“I thought you might take that position,” Doppelganger said. “Which is why I brought this.” He produced a note from his pocket, written on the pink notepaper that Abaddon was known to favor.
Belial didn’t even bother reaching for the note. “Pulling rank are we?” he sneered.
“Not at all, it’s just…”
“Tell you what I’m going to do,” Belial interrupted, “I have a young fellow here, tremendous potential, tremendous. Leonard Pettigrew, is his name and I…”
“I’m afraid that won’t work, Mr. Belial. You see Blackwell here already has some experience, and…”
“Experience! The way I hear it, it was the imp, Jitterbug, who did all the legwork capturing Vinegar. Blackwell was merely a bystander by all accounts.”
“Even if that were so,” Doppelganger said, “Blackwell has put in some hours in the field. With the strikes at the moment we are seriously short-handed and I simply don’t have the time, nor the manpower, to train a rookie. Besides, this assignment calls for someone with experience in fencing.”
“Fencing? I don’t see how…”
“Blackwell was on the fencing team at school.”
This of course was untrue, but when I looked towards Doppelganger he was staring unflinchingly at Belial.
“Nonsense,” Belial said, “According to my records, Blackwell’s only extracurricular activities at school were the Chess Club and the swim team. Fencing? He has all the poise of an inebriated Cyclops.”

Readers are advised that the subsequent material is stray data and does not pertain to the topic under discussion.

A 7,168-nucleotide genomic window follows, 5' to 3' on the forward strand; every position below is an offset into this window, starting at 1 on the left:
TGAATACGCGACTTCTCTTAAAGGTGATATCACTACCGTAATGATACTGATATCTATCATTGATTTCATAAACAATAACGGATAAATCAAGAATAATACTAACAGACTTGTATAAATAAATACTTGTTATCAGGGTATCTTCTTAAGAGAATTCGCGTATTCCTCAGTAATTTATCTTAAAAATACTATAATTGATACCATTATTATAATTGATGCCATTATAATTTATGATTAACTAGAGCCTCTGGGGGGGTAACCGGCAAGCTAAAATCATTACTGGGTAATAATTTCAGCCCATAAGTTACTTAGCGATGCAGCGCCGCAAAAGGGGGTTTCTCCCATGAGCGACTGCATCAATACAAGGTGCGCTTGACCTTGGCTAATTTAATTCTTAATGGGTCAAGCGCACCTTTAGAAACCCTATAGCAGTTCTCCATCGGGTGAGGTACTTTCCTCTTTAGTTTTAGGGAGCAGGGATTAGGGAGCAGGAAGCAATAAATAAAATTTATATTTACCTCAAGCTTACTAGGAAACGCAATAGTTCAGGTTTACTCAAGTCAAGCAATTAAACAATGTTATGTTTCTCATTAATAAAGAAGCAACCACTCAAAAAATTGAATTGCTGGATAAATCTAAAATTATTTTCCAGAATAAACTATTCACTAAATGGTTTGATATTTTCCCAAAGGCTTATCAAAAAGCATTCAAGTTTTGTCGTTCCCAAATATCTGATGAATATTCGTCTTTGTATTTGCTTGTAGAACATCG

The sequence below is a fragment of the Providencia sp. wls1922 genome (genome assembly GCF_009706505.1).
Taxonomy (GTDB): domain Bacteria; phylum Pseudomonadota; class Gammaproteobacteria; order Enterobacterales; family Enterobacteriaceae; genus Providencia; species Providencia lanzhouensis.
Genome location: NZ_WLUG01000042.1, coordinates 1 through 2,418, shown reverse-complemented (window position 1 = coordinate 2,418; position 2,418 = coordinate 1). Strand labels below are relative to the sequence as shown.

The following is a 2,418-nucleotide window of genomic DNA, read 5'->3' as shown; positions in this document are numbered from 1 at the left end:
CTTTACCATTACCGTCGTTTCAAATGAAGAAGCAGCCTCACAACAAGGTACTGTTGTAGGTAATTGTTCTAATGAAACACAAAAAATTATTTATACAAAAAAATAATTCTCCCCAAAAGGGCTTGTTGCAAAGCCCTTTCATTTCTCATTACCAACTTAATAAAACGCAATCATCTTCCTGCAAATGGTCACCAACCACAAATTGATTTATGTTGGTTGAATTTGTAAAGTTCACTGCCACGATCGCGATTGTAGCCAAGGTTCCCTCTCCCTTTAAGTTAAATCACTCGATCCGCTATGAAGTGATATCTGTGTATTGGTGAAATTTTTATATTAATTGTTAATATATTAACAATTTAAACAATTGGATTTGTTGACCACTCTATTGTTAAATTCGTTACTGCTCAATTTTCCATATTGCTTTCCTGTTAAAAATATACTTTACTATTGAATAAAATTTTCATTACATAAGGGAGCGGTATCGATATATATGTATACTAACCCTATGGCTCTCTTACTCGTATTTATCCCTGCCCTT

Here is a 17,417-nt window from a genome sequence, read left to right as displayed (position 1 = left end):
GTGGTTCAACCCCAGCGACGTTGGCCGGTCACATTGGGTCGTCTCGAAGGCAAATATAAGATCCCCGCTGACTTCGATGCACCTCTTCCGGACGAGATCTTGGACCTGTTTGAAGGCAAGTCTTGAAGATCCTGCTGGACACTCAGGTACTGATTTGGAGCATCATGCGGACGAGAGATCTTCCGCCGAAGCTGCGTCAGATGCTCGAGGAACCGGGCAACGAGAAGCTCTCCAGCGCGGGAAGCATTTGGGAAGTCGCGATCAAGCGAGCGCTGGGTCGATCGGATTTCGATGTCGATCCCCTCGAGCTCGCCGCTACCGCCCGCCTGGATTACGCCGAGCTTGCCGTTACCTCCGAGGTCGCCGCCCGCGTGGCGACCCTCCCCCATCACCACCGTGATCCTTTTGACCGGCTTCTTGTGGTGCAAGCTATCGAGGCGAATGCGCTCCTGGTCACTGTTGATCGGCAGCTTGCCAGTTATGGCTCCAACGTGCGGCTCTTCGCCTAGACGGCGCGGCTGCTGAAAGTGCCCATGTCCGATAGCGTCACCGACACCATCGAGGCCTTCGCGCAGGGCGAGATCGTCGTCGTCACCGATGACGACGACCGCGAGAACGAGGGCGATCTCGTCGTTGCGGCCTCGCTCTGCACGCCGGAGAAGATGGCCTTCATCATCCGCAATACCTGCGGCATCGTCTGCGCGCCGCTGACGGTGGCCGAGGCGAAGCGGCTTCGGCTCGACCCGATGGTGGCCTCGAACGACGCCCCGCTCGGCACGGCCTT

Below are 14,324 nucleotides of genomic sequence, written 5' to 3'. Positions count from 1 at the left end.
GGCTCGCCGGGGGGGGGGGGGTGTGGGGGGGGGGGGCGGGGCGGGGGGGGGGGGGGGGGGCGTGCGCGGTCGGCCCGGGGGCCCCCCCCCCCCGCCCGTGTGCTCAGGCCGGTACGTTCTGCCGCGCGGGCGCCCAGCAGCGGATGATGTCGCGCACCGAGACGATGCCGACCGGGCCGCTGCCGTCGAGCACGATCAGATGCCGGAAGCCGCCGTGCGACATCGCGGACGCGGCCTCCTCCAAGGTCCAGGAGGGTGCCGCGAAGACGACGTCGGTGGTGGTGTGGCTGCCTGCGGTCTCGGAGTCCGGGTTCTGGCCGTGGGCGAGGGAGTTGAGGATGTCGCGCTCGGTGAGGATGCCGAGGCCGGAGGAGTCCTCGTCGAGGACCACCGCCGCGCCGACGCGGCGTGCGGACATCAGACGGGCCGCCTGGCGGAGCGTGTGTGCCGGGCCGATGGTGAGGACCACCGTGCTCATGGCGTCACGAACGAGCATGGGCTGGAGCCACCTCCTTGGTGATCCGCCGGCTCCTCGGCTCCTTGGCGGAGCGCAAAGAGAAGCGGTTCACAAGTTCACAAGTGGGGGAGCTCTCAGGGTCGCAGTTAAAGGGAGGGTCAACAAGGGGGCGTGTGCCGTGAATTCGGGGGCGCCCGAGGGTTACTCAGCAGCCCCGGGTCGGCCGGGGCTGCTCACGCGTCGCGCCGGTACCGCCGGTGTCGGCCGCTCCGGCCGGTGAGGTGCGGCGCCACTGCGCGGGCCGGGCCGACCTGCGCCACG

“I assure you that Blackwell is an accomplished fencer.”
Belial turned to me, eyes flashing, horns glowing, a scowl on his hellish features, “Have you actually done any fencing, Blackwell?” he glowered. “And don’t lie to me. I’ll know if you’re lying.”
“Oh yes, sir,” I said without missing a beat. “I can honestly say that I have done quite a bit of fencing. “
Belial seemed to concentrate very hard for a moment as he tried to detect any hint of a lie in what I’d just said. “Oh, very well,” he blurted out eventually. “You have me over the proverbial barrel, Agent Doppelganger. I’ll release Blackwell to your jurisdiction. But I don’t like it. I don’t like it one bit.”
“Thank you for your co-operation, Mr. Belial,” Doppelganger said, “I’ll be sure Mr. Abaddon hears of it. If you’re done with Blackwell, can he…?”
“Oh, just go!” Belial shouted. “Get out of my sight.” Then to me he said, “I hope you realize, Blackwell, that I’ll now have to rate your performance down from ‘crap’ to ‘extremely crap’.”
“Thank you, sir,” I said and left with Doppelganger.
“That was pretty sharp, back there,” Doppelganger said as we headed for the Seventh Circle of Hell, where the SPAA had their offices. “How did you manage to outwit Belial like that? These demons are normally pretty sharp picking up on lies and untruths.”
“I wasn’t lying,” I said. “I really have done quite a bit of fencing.”
“Sure, I worked in my Uncle Jerry’s chain-link fencing business two summer’s running.”
“Why exactly is fencing important anyway?” I asked.
“Because you’re going back to Rome, 44 minus.”
“I believe they call it B.C. upstairs.”